A bond is a certificate promising to repay, no later than a specified date, a sum of money that an investor or bondholder has loaned to a company. In return for the use of the money, the company (or municipality or other government entity) also agrees to pay bondholders a certain amount of interest (referred to as a coupon) each year, and is typically a percentage of the amount loaned.
Bondholders are not owners of the company. They do not share in dividend payments or vote on company matters and the return on their investment does not usually depend on how successful the company is. Bondholders are entitled to receive the amount of interest originally agreed upon, as well as a return of the principal amount of the bond, provided they hold the bond for the time period specified. For example, if you buy a bond with a face value of $1000 and a coupon of 8 percent with a 10-year maturity rate, you’ll receive $80 in interest every year, and at the end of the 10 years, you’ll get your $1,000 back.
Bonds are categorized by the entities that issue them such as corporate, US Treasury, GSE (Government Sponsored Enterprises) debt securities, and municipal bonds. Corporate bonds generally are issued in denominations of $1,000 or sometimes, $5,000. Treasury bonds are issued denominations of $1,000 while municipal bonds are issued in denominations of $5,000. These numbers refer to the face value of the bond and is the amount that the company agrees to repay to the bondholder when the bond matures.
The prices at which these bonds trade may differ from their face values because the price or value of a bond is closely related to the movement of interest rates in the economy. As interest rates change, so too will the value of the bond. If you need to sell the bond before it matures, it may be worth more (or less) than the price you originally paid for it.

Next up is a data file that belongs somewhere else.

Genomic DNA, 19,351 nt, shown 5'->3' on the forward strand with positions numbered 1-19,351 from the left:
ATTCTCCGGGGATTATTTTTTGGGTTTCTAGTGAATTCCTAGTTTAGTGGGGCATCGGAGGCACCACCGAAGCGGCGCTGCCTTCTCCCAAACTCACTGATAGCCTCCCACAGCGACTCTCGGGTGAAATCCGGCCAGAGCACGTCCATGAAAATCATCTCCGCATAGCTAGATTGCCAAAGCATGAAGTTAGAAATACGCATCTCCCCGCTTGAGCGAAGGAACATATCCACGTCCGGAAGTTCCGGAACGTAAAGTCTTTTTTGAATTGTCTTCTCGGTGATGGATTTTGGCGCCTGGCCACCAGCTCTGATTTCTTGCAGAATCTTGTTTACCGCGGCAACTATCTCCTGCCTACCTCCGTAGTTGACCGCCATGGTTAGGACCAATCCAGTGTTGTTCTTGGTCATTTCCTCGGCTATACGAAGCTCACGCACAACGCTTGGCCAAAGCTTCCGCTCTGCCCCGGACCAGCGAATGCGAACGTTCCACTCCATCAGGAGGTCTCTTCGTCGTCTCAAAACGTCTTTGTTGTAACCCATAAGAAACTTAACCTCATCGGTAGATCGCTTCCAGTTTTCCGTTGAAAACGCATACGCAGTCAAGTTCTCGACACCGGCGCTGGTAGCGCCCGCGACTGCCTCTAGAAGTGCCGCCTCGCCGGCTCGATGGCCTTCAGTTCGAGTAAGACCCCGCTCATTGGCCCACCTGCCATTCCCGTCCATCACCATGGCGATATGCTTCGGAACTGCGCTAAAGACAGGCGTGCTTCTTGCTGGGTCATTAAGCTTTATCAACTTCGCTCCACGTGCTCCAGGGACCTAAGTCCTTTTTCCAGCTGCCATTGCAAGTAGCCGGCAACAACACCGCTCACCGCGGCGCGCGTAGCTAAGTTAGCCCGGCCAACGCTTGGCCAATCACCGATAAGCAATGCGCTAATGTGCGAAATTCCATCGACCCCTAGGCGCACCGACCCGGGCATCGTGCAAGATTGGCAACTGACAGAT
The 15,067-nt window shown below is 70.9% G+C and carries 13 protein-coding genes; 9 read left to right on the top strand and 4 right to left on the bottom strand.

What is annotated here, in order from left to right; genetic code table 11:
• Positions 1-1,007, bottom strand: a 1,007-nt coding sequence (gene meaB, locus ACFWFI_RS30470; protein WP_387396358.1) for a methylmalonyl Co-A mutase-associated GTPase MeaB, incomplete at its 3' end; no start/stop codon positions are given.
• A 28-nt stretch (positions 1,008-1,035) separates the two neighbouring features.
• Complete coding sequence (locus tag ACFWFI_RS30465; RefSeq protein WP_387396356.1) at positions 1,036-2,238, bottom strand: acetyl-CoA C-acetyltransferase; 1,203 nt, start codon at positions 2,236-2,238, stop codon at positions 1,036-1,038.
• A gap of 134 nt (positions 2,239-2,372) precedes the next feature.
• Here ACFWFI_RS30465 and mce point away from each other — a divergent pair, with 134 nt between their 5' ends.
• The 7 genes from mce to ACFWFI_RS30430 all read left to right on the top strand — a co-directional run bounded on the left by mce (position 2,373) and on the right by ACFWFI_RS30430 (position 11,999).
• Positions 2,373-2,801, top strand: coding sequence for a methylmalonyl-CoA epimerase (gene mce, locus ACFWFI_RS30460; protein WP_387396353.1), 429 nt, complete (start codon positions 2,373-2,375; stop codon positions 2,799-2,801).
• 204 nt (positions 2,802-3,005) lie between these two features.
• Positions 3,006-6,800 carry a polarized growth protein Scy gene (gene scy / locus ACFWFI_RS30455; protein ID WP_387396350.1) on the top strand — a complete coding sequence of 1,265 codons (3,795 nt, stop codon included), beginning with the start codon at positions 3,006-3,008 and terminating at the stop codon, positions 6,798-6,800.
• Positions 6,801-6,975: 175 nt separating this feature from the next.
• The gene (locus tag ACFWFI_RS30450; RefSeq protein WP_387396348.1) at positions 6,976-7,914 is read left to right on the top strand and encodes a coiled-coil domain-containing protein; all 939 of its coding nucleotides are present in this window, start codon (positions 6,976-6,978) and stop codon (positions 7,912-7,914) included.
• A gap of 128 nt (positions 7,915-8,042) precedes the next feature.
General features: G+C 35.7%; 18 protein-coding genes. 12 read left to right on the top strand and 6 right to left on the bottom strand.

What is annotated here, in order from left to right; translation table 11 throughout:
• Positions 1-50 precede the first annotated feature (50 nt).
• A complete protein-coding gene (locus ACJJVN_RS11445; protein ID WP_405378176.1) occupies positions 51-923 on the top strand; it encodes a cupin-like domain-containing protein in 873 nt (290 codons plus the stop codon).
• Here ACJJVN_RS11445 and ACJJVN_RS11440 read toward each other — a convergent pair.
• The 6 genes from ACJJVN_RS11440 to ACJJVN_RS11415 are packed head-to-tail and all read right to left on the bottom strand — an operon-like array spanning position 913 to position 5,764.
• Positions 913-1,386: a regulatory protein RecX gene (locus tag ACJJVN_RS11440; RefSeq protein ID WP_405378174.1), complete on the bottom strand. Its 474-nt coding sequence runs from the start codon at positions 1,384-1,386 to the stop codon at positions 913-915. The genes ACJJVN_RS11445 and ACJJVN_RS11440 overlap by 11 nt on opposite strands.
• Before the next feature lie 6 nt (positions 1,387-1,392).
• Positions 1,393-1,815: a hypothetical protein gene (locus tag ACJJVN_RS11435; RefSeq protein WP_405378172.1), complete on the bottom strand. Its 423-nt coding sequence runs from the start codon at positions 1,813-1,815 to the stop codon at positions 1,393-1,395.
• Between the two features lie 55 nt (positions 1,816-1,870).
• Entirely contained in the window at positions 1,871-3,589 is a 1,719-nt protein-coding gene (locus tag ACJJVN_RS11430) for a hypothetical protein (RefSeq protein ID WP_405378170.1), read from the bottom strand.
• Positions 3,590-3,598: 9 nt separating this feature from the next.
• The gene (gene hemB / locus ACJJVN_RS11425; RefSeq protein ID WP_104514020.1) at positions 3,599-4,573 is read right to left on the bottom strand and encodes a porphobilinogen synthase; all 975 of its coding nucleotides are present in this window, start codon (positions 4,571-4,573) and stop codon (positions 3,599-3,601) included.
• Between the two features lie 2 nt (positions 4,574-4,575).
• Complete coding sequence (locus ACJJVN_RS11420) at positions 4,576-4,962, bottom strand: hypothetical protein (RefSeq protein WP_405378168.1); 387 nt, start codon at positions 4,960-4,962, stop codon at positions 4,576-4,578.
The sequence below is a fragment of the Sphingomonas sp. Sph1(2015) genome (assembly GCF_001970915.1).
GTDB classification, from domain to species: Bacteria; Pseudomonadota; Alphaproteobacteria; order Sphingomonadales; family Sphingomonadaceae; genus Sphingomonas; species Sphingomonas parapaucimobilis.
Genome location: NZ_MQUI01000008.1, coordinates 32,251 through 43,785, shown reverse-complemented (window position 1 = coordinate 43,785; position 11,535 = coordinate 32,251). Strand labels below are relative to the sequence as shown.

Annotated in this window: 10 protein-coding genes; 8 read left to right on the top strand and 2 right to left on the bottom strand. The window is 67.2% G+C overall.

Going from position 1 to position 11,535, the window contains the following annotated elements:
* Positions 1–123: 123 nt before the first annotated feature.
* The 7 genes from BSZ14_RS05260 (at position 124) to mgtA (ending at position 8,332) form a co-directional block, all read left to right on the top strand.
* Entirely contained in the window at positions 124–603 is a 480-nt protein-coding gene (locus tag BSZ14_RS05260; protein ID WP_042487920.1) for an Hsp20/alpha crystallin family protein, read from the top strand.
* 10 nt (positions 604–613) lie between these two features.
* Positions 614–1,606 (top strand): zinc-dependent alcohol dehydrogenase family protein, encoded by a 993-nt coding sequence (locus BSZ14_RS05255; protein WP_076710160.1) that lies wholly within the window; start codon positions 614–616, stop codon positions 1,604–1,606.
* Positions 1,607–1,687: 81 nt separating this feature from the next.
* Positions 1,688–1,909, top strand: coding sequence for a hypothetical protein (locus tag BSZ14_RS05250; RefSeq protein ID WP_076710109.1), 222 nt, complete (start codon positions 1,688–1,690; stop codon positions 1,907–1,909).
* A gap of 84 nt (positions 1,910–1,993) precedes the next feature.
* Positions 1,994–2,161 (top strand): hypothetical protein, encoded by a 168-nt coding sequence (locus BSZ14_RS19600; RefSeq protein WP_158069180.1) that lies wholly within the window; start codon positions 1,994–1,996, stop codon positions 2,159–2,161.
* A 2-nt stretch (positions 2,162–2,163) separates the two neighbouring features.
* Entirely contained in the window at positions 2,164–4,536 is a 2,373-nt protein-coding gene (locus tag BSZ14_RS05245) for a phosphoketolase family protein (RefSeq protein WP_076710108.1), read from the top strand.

Some bonds are callable or redeemable, which means that the issuer can elect to buy them back from holders at the face amount before the date of maturity, often referred to as the call date. The price of a callable bond is always lower than the price of a regular bond and the yield is typically higher.
Bonds are classified in three ways: by the issuing organization, by their maturity, and by their quality.
The U.S. government sells bonds through the Treasury to finance the national debt and through various federal agencies for special purposes. State and local municipalities sell bonds to finance schools, hospitals, highways, bridges, airports, and the like, and corporations sell bonds to finance long-term capital project such as new plants or equipment.
Maturity means the length of time until the principal is repaid.
Treasury bills have maturity dates of one year or less, Treasury notes mature between one and ten years, and Treasury bonds have maturates of ten years or longer.
Tip: As a general rule, the longer the bond’s maturity, the greater the interest-rate risk.
Bond quality refers to the creditworthiness of the issuing organization; in other words, the likelihood that it will be able to repay its debt. Independent rating services, such as Moody’s Investors Service, Inc. or Standard & Poor’s, publish directories that rate bond quality. A lower rating means the service associates a greater credit risk with that particular bond issue. Rating agencies use a combination of letters A through D to estimate the risk for prospective investors. For example, AAA (or Aaa) is the highest quality bond while C or D rated bonds are in default of payment.